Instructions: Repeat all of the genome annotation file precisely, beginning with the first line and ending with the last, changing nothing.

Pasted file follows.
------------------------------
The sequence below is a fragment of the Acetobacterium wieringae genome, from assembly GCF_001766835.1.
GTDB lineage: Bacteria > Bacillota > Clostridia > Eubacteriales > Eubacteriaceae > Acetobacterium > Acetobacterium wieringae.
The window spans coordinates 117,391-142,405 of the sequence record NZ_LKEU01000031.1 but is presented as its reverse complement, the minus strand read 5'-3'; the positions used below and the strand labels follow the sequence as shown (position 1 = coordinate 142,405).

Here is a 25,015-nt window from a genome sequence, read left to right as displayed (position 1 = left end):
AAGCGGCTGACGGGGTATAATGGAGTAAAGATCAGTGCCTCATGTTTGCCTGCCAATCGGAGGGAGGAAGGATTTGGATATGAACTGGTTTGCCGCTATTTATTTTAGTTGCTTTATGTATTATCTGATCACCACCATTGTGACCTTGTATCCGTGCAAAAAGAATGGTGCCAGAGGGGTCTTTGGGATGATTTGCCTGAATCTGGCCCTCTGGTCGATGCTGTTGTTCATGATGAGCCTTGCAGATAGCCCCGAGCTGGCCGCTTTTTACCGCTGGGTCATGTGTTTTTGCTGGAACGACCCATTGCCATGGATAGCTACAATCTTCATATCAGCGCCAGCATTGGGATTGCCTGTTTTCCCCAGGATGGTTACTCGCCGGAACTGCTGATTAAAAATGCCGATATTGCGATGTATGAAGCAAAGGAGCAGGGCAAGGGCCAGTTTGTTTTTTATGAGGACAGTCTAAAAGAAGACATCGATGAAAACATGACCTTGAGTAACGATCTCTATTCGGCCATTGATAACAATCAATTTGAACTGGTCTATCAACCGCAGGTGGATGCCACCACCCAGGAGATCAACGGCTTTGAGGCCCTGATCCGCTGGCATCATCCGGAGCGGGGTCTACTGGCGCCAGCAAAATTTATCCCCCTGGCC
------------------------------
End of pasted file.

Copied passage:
The sequence below is a fragment of the Acetobacterium wieringae genome, from assembly GCF_001766835.1.
GTDB lineage: Bacteria > Bacillota > Clostridia > Eubacteriales > Eubacteriaceae > Acetobacterium > Acetobacterium wieringae.
The window spans coordinates 117,391-142,405 of the sequence record NZ_LKEU01000031.1 but is presented as its reverse complement, the minus strand read 5'-3'; the positions used below and the strand labels follow the sequence as shown (position 1 = coordinate 142,405).

Here is a 25,015-nt window from a genome sequence, read left to right as displayed (position 1 = left end):
AAGCGGCTGACGGGGTATAATGGAGTAAAGATCAGTGCCTCATGTTTGCCTGCCAATCGGAGGGAGGAAGGATTTGGATATGAACTGGTTTGCCGCTATTTATTTTAGTTGCTTTATGTATTATCTGATCACCACCATTGTGACCTTGTATCCGTGCAAAAAGAATGGTGCCAGAGGGGTCTTTGGGATGATTTGCCTGAATCTGGCCCTCTGGTCGATGCTGTTGTTCATGATGAGCCTTGCAGATAGCCCCGAGCTGGCCGCTTTTTACCGCTGGGTCATGTGTTTTTGCTGGAACGACCCATTGCCATGGATAGCTACAATCTTCATATCAGCGCCAGCATTGGGATTGCCTGTTTTCCCCAGGATGGTTACTCGCCGGAACTGCTGATTAAAAATGCCGATATTGCGATGTATGAAGCAAAGGAGCAGGGCAAGGGCCAGTTTGTTTTTTATGAGGACAGTCTAAAAGAAGACATCGATGAAAACATGACCTTGAGTAACGATCTCTATTCGGCCATTGATAACAATCAATTTGAACTGGTCTATCAACCGCAGGTGGATGCCACCACCCAGGAGATCAACGGCTTTGAGGCCCTGATCCGCTGGCATCATCCGGAGCGGGGTCTACTGGCGCCAGCAAAATTTATCCCCCTGGCC